As Ygelsias recently observed:
It’s mind-blowing to look at the wreckage of UK politics, realize that it’s basically all Rupert Murdoch’s fault, and then look back to the US and realize that’s *also* all Rupert Murdoch’s fault.
— Matthew Yglesias (@mattyglesias) March 27, 2019
Which makes this major report all the more timely:
Few private citizens have ever been more central to the state of world affairs than the man lying in that hospital bed, awaiting his children’s arrival. As the head of a sprawling global media empire, he commanded multiple television networks, a global news service, a major publishing house and a Hollywood movie studio. His newspapers and television networks had been instrumental in amplifying the nativist revolt that was reshaping governments not just in the United States but also across the planet. His 24-hour news-and-opinion network, the Fox News Channel, had by then fused with President Trump and his base of hard-core supporters, giving Murdoch an unparalleled degree of influence over the world’s most powerful democracy. In Britain, his London-based tabloid, The Sun, had recently led the historic Brexit crusade to drive the country out of the European Union — and, in the chaos that ensued, helped deliver Theresa May to 10 Downing Street. In Australia, where Murdoch’s power is most undiluted, his outlets had led an effort to repeal the country’s carbon tax — a first for any nation — and pushed out a series of prime ministers whose agenda didn’t comport with his own. And he was in the midst of the biggest deal of his life: Only a few weeks before his fall on Lachlan’s yacht, he shook hands on a London rooftop with Robert A. Iger, the chief executive of the Walt Disney Company, consummating a preliminary agreement to sell his TV and film studio, 21st Century Fox, to Disney for $52.4 billion. But control of this sprawling empire was suddenly up in the air.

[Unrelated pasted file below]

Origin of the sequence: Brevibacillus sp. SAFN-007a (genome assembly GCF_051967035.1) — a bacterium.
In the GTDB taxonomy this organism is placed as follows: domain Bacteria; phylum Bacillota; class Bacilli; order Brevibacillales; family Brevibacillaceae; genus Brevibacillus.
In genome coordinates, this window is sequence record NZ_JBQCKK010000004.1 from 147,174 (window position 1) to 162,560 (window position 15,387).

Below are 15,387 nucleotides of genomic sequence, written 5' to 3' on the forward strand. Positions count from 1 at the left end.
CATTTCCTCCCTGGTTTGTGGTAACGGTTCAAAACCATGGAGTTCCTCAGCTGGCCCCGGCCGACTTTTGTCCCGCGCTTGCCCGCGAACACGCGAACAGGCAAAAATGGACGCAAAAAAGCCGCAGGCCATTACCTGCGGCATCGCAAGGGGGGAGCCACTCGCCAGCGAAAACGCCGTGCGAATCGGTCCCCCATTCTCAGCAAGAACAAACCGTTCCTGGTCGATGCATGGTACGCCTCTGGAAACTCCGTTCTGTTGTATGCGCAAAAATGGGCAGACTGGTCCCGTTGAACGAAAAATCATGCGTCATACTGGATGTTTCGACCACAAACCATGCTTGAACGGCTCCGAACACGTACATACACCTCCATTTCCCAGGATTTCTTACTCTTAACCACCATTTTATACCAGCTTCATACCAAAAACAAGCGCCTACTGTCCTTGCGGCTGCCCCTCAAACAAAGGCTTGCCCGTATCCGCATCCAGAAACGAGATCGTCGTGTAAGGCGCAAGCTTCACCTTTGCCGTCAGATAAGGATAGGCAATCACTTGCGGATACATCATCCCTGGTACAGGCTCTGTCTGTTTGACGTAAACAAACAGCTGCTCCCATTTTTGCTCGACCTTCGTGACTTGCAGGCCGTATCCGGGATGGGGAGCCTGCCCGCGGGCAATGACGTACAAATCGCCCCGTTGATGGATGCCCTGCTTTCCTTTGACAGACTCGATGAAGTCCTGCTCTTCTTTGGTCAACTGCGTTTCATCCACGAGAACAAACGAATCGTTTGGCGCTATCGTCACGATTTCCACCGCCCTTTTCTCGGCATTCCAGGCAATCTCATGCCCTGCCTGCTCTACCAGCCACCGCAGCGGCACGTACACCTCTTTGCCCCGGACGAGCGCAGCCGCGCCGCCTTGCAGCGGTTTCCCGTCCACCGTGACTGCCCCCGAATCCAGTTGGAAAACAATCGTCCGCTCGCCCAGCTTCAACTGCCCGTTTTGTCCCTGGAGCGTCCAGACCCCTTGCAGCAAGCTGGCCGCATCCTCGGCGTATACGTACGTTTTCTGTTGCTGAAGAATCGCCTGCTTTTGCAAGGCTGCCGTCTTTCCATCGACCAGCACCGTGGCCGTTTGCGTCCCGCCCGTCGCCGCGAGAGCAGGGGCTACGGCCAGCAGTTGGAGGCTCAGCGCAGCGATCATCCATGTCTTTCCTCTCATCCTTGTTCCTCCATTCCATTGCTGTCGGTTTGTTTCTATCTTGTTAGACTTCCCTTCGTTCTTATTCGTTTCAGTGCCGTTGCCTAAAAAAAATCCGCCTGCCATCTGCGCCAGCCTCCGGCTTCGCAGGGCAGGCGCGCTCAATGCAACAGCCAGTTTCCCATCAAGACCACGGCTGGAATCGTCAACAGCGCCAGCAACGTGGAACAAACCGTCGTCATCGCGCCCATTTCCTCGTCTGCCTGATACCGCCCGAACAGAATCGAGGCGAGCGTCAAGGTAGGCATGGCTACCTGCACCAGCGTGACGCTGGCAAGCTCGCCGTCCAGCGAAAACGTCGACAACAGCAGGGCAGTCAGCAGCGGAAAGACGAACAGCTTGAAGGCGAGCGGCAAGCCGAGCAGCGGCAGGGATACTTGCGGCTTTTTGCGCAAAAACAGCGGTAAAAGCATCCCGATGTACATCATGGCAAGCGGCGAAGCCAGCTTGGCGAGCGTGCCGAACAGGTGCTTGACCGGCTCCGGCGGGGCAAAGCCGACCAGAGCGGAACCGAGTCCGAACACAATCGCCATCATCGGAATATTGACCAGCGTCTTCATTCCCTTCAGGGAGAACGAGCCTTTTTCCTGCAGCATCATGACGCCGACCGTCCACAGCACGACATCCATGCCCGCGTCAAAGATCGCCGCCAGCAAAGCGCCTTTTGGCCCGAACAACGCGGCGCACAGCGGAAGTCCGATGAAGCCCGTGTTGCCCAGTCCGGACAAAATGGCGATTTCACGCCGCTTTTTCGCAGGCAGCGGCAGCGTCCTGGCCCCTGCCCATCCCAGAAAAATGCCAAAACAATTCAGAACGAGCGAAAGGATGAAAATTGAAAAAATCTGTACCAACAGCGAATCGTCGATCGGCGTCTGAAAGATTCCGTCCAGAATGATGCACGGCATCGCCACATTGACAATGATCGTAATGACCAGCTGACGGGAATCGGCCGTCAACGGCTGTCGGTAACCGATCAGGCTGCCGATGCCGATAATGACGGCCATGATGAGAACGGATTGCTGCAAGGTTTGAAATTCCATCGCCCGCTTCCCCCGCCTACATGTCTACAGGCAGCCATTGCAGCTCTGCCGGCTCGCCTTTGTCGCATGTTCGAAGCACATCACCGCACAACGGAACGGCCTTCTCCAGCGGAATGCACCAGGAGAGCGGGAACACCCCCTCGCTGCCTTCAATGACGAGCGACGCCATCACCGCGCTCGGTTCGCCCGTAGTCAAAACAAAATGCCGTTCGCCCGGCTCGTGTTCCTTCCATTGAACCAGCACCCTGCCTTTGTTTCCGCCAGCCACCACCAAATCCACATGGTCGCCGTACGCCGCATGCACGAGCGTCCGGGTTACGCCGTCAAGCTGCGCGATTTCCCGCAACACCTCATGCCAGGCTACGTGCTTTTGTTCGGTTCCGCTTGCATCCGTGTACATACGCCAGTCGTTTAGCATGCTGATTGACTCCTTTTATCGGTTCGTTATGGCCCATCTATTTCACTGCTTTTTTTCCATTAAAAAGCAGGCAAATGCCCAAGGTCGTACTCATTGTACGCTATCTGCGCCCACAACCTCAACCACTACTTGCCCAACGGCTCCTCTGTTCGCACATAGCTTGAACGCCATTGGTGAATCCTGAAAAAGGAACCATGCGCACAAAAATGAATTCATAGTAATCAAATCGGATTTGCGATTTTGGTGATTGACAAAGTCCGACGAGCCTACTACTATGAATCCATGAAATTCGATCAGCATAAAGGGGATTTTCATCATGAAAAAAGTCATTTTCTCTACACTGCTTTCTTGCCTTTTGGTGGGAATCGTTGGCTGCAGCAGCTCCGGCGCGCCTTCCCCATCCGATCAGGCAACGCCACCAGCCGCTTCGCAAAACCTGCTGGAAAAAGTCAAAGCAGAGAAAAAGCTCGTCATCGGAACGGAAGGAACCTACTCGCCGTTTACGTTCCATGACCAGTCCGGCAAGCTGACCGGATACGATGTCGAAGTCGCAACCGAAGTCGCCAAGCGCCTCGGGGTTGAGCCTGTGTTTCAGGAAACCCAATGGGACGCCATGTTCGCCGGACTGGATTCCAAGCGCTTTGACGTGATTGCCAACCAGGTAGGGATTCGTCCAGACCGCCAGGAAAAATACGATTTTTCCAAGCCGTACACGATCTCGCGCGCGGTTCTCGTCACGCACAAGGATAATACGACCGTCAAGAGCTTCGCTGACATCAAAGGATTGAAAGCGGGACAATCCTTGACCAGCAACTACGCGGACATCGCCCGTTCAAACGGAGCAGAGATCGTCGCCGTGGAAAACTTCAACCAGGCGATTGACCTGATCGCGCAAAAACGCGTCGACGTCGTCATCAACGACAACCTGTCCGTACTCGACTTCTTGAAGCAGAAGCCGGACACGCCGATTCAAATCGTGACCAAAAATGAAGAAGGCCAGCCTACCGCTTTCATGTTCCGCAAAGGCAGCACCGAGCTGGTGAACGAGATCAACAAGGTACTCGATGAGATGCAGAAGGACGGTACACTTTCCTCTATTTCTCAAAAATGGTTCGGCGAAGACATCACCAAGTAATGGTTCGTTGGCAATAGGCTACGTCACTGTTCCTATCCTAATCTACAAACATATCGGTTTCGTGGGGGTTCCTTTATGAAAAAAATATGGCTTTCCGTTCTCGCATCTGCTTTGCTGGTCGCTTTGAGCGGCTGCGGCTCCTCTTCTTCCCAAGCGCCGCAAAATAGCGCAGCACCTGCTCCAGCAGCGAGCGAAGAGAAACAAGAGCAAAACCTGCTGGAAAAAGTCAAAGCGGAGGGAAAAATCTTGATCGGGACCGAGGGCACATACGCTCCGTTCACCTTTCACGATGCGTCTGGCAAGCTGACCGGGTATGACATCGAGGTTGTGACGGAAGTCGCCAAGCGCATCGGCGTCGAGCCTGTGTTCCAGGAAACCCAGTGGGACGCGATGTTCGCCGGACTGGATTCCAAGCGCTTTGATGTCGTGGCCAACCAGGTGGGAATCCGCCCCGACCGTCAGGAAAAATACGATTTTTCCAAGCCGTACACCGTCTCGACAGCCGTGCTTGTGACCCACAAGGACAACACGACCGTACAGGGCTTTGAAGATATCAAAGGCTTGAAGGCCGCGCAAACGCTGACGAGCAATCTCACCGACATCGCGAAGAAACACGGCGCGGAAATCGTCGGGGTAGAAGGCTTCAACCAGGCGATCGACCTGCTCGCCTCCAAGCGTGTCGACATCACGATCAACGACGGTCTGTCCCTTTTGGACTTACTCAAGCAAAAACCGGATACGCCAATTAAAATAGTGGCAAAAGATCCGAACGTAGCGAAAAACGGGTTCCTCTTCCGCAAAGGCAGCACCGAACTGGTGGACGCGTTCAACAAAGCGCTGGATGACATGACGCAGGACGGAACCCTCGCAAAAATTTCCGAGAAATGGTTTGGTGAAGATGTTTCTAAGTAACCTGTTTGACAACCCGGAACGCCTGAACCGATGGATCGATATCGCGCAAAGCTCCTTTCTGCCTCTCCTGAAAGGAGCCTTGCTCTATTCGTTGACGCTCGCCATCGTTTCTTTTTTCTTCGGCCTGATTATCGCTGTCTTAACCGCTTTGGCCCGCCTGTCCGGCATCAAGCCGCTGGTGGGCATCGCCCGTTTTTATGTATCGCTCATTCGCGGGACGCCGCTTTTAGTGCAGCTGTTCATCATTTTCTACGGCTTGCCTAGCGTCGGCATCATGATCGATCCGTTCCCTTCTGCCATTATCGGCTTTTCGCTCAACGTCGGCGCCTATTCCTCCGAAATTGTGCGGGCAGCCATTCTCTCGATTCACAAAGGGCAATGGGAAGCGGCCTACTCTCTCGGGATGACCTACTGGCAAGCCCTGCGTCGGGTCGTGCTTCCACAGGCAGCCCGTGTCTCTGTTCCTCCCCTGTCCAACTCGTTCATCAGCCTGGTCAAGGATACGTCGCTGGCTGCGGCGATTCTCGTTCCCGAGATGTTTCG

Obviously, the idea that any Democrat should do anything to legitimize Fox News in any way is just absurd.